May God Save Us
Set against the pending visit of Pope Benedict XVI, anti-austerity protests and Madrid’s viscerally hot summer of 2011, two hard-boiled police inspectors – Luis Velarde (Antonio de la Torre, The Fury of a Patient Man SFF17) and Javier Alfaro (Roberto Àlamo, The Skin I Live In) are on the trail of a suspected serial killer.
This impressively tense cat-and-mouser stands in a league of its own as a mesmerising study of characters, with detectives Alfaro and Verde finding they have more in common with their murderer than they’d like to admit. From the perspective of the investigation, the film changes to that of the killer as it enters its final, nail-biting stretch.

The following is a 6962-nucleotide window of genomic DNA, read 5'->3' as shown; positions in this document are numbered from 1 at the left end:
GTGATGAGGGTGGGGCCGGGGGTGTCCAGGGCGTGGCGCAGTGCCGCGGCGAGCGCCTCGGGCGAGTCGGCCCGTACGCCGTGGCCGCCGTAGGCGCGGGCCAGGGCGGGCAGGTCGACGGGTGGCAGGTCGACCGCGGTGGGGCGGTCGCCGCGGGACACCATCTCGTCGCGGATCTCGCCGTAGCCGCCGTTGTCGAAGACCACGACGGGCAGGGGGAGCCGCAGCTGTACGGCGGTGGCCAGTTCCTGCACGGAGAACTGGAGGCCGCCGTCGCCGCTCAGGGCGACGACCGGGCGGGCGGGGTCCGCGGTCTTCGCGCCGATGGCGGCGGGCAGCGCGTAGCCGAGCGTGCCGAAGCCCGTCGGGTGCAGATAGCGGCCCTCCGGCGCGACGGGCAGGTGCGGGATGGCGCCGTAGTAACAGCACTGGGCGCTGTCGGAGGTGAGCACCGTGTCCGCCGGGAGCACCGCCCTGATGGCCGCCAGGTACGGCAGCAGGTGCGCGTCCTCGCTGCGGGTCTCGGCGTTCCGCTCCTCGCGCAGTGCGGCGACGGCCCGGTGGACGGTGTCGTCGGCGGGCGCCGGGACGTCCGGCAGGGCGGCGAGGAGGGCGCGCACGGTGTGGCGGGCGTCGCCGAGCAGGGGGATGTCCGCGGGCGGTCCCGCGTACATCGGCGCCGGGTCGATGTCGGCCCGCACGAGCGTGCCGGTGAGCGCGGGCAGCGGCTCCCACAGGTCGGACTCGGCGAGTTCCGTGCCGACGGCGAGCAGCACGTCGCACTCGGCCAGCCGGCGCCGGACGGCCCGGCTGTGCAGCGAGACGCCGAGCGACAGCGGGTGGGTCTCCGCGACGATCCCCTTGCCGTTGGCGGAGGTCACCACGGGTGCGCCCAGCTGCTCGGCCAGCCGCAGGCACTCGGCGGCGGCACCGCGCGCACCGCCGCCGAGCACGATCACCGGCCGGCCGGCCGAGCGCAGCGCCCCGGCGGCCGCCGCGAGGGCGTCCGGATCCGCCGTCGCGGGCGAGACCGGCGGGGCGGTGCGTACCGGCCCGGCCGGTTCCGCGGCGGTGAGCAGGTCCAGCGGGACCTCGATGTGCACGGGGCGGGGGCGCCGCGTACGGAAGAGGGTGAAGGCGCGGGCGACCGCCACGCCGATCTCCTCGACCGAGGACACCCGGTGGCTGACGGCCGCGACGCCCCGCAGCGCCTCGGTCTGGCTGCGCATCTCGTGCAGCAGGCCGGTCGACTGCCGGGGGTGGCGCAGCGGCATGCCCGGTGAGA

Partnering with his regular screenwriter, Isabel Peña, filmmaker Rodrigo Sorogoyen is proving a dab hand in depicting complex psyches, twisted behaviour and murky atmospherics.
May God Save Us may recall for some the work of David ‘Se7en’ Fincher, featuring a graphic crime tableaux that seers itself in the memory banks.
Taut and distinctive.